"Humanitarian assistance is only possible when armed actors respect the safety of humanitarian actors. This is why we are calling on the coalition to cease all activity which tries to put humanitarian aid in the service of their political and military objectives,"Neuman added.

The coalition in Afghanistan, also called the combined joint task force, includes troops or logistical support from the United States, United Kingdom, Australia, Canada, Belgium, Jordan, Norway, New Zealand, Denmark, Italy, Germany and France.

Green said Oxfam International respects the decision of Medecins Sans Frontieres (MSF) to withdraw from Afghanistan.

"We understand why MSF feels that their position has become untenable. Oxfam International is gravely concerned about the deteriorating security situation in Afghanistan, which is increasingly affecting the ability for humanitarian and development organizations to work."

"We are also concerned about the inability of the government and the international community to do anything about the situation," Green added.

In 2004, six staff members from Oxfam partner organizations have been killed in attacks in provinces previously considered to be relatively safe.

"However we feel strongly that Oxfam is providing important services to the poor people of Afghanistan and the risks we face are currently manageable and we feel that we are able to continue working in Afghanistan," continue Green.

Most aid organizations and UN agencies have pulled out their international staff from another violence-ridden country – Iraq – primarily because of the security situation there.

Green said Oxfam decided to cease direct operations in the occupied country in April. "We had already withdrawn all international staff from Iraq in August 2003 after the bombing of the UN headquarters. The deteriorating security situation has made it virtually impossible for our staff to work effectively and this is why we made the decision to end our operations there," she added.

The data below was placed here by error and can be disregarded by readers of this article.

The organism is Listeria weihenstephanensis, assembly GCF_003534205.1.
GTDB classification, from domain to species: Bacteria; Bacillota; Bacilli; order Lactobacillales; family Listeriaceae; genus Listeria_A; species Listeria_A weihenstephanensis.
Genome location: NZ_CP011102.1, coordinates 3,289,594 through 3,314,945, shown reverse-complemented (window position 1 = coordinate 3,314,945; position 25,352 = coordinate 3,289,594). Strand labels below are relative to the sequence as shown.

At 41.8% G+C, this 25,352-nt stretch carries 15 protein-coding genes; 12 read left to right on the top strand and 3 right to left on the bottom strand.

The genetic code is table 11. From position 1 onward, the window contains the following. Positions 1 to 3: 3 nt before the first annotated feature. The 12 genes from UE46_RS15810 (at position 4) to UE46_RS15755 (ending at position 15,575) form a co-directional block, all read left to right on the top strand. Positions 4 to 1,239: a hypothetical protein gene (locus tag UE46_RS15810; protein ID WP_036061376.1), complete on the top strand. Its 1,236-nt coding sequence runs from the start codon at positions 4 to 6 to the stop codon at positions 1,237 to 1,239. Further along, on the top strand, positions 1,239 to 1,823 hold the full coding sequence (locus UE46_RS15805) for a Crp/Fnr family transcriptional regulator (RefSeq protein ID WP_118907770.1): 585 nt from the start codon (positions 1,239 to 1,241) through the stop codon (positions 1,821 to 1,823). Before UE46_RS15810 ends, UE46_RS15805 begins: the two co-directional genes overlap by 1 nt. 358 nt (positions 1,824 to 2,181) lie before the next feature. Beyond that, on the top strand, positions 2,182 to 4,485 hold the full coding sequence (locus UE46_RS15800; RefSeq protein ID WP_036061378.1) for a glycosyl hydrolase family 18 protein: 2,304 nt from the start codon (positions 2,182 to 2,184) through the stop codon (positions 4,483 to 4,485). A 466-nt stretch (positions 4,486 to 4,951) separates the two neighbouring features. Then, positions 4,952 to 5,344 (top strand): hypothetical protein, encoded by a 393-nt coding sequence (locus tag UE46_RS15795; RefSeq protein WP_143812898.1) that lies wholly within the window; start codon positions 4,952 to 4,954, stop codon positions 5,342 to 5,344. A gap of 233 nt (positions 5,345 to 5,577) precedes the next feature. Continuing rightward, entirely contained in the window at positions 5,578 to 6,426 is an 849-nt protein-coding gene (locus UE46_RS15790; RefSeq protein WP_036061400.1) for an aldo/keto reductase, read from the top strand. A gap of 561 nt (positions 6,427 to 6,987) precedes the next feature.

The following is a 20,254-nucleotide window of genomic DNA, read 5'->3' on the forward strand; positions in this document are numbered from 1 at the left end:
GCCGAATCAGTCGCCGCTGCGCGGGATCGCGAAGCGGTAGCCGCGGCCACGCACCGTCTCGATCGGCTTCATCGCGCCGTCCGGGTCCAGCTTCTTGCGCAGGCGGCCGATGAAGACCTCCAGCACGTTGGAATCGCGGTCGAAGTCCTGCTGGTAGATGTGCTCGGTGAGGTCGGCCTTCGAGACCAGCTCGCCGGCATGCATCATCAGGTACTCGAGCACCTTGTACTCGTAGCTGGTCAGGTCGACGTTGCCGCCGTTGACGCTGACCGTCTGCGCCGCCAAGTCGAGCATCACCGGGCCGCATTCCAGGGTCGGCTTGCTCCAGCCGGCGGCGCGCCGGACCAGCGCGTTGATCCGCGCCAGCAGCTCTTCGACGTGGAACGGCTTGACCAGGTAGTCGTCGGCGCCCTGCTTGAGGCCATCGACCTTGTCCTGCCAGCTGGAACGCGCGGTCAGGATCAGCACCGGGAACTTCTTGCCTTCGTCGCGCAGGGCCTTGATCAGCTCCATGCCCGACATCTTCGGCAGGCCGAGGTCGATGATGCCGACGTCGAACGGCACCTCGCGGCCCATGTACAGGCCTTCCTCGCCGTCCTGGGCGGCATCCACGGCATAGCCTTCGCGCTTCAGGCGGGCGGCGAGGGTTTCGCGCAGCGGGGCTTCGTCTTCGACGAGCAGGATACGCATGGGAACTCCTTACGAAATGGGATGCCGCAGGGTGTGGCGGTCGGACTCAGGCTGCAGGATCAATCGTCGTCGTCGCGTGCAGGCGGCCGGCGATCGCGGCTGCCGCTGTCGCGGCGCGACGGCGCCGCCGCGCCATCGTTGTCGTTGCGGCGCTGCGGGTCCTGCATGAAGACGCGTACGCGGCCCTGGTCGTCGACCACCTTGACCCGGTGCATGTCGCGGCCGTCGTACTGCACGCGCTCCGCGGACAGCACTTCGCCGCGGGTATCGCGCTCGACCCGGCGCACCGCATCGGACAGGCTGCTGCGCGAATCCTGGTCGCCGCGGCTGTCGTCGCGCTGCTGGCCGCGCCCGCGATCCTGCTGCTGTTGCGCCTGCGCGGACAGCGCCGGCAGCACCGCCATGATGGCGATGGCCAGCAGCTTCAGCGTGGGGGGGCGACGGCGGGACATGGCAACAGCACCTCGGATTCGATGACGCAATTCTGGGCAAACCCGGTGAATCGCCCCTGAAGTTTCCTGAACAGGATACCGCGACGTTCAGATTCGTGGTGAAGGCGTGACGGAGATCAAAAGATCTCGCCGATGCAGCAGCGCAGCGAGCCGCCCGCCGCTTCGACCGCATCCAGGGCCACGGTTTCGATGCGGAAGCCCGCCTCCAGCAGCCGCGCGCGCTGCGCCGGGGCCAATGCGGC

Just after the bombing, which killed over 20 UN employees, including Undersecretary-General Sergio Vieira de Mello, the United Nations withdrew all of its international staff from Iraq. They are currently operating out of Jordan and Cyprus.

"The issue of non-governmental organizations (NGOs), military and humanitarian work is not a new one," Manoel de Almeida e Silva, a UN spokesman in Kabul, told reporters last week. "It is not new in Afghanistan and it is not new elsewhere."

He said it was an issue that NGOs have raised "with great concern, and we at the United Nations have played a role in facilitating and helping in the dialogue between the military and the NGOs," he added.

U.S. President George W. Bush told reporters Monday he regretted MSF's decision to close shop in Afghanistan.

But at the same time he trumpeted the fact that more than 8.6 million Afghans had registered as voters for October presidential elections, 90 percent of those eligible, according to the United Nations.

(Inter Press Service)

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    Thalif Deen has been Inter Press Service's U.N. Bureau Chief since 1992. A
    former Information Officer at the U.N. Secretariat and a one-time member of
    the Sri Lanka delegation to the General Assembly sessions, he is currently
    editor of the Journal of the Group of 77, published in collaboration with
    IPS. A Fulbright-Hayes scholar, he holds a Master's degree in Journalism
    from Columbia University in New York.